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Re: Module for XML output

by saberworks (Curate)
on Jan 10, 2012 at 20:19 UTC ( #947234=note: print w/ replies, xml ) Need Help??


in reply to Module for XML output

I wrote this originally on blogs.perl.org: Using XML::Compile to output XSD compliant XML. It may help if you decide to make an XSD file.

As part of a recent project I was given an XSD file (xml schema definition) and asked to output compliant XML. CPAN to the rescue. I found XML::Compile::Schema which is a cool module that allowed me to do this with very little fuss. The documentation is really good but I think a tutorial-style post might be helpful.

To do this you’ll need to install XML::Compile and XML::LibXML.

You can use XML::Compile::Schema to read in your xsd file and output a perl hash template. Then you can use that example template to construct a hash of real data and then have XML::Compile::Schema output a valid XML file.

For this tutorial, download a sample .xsd file from here. Then write a perl script like so to dump a perl hash template.

#!/usr/local/bin/perl use warnings; use strict; use Data::Dumper; use XML::Compile::Schema; use XML::LibXML::Reader; my $xsd = 'test.xsd'; my $schema = XML::Compile::Schema->new($xsd); # This will print a very basic description of what the schema describe +s $schema->printIndex(); # this will print a hash template that will show you how to construct +a # hash that will be used to construct a valid XML file. # # Note: the second argument must match the root-level element of the X +ML # document. I'm not quite sure why it's required here. warn $schema->template('PERL', 'addresses');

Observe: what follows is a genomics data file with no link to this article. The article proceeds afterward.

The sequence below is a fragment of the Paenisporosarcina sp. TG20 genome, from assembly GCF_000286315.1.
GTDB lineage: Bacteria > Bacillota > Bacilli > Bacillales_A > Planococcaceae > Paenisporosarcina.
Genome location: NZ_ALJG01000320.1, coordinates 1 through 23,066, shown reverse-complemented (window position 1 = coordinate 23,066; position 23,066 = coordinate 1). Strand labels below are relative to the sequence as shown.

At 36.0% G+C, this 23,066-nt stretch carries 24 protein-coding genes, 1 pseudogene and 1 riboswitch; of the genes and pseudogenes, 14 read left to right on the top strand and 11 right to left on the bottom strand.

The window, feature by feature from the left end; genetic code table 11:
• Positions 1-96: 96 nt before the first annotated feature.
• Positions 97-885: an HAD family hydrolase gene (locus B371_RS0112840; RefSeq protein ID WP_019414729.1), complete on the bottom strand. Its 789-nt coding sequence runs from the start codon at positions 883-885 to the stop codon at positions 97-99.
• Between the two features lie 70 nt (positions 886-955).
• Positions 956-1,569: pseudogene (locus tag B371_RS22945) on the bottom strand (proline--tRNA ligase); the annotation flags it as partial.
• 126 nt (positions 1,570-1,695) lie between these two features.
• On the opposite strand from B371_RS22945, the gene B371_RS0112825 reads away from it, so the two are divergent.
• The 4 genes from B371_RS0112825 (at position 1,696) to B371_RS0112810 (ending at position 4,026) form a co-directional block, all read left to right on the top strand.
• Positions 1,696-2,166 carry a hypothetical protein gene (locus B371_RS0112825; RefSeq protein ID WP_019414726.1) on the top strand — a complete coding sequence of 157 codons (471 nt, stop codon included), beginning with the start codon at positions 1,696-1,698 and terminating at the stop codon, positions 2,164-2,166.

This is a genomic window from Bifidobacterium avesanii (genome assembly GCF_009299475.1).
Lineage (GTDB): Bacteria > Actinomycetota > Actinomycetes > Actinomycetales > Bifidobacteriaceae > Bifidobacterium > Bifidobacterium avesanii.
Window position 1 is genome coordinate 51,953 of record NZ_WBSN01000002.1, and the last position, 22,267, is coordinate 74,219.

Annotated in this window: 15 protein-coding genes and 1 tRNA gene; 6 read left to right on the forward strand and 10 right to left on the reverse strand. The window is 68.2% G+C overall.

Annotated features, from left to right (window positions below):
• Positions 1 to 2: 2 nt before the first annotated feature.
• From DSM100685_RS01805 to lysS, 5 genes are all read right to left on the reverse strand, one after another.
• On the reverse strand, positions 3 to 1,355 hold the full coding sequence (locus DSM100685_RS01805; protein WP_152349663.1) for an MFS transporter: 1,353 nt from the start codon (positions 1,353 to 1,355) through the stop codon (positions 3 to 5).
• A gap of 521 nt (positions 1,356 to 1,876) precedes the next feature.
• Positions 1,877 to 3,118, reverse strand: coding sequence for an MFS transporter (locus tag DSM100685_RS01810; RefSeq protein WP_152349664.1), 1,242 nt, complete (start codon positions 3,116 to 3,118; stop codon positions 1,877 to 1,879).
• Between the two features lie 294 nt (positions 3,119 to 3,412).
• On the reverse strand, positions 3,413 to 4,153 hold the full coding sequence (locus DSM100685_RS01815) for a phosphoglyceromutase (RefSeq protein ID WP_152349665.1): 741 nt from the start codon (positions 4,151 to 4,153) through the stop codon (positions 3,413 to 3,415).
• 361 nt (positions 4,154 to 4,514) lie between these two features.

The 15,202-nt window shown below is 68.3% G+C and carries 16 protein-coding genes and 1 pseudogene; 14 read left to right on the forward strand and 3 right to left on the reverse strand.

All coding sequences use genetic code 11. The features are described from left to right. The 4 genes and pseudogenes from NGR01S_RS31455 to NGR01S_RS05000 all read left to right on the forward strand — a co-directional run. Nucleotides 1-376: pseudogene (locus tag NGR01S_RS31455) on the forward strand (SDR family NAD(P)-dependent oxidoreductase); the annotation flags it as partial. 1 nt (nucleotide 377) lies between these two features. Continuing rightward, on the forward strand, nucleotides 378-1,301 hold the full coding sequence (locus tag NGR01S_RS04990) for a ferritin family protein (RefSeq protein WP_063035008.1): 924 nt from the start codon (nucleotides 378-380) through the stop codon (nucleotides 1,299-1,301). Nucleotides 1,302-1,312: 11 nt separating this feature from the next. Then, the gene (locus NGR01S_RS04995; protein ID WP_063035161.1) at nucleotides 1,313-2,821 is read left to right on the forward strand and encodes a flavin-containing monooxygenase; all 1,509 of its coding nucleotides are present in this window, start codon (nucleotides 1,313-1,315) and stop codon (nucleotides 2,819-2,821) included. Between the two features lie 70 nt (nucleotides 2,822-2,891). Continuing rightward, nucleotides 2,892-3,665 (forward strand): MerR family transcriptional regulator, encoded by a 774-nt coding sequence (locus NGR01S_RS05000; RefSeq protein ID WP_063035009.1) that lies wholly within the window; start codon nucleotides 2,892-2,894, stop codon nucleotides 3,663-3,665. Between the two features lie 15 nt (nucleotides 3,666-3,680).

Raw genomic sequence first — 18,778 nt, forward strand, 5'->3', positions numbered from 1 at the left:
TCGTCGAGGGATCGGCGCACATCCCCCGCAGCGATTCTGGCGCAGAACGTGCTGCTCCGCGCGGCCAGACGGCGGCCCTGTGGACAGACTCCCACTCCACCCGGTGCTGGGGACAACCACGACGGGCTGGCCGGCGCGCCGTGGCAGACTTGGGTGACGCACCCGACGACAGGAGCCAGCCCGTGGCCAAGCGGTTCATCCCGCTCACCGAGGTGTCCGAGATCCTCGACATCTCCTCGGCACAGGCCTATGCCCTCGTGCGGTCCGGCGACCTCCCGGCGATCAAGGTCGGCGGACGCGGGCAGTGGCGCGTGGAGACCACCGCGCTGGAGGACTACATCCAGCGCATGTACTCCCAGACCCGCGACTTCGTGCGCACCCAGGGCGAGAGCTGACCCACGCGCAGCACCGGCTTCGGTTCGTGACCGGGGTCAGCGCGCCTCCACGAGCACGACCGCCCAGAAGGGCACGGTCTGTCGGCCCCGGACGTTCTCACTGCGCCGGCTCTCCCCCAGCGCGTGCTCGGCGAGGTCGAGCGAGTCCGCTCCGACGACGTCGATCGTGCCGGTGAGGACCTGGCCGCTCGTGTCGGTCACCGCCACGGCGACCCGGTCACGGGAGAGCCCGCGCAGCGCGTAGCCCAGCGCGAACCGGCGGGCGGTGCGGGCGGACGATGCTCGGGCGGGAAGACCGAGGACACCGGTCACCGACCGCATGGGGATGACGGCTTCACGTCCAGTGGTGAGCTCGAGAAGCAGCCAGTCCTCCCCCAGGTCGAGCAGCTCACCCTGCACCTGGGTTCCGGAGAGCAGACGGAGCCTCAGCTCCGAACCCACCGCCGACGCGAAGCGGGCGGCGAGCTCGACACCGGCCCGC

The relevant output looks like this:

# is an unnamed complex { # sequence of address # is an unnamed complex # occurs 1 <= # <= unbounded times address => [ { # sequence of name, street # is a xs:string # is optional name => "example", # is a xs:string # is optional street => "example", }, ], }

The comments are helpful (and were provided by XML::Compile::Schema directly, not by me). It basically says your data structure should start as a hashref which should contain an entry called “address” which is a reference to an array. This array should be a list of hash references which each contain two elements, name and street.

From this you can deduce that a valid hash will look something like this.

my $data = { address => [ { name => 'name 1', street => 'street 1', }, { name => 'name 2', street => 'street 2', } ], };

In order to output the XML, you have to do this:

my $doc = XML::LibXML::Document->new('1.0', 'UTF-8'); my $write = $schema->compile(WRITER => 'addresses'); my $xml = $write->($doc, $data); $doc->setDocumentElement($xml); print $doc->toString(1); # 1 indicates "pretty print"

My output looks like this:

<?xml version="1.0" encoding="UTF-8"?> <addresses> <address> <name>name 1</name> <street>street 1</street> </address> <address> <name>name 2</name> <street>street 2</street> </address> </addresses>

The actual XSD and resulting XML files I was dealing with were much more complicated but I followed this process and had no trouble whatsoever.


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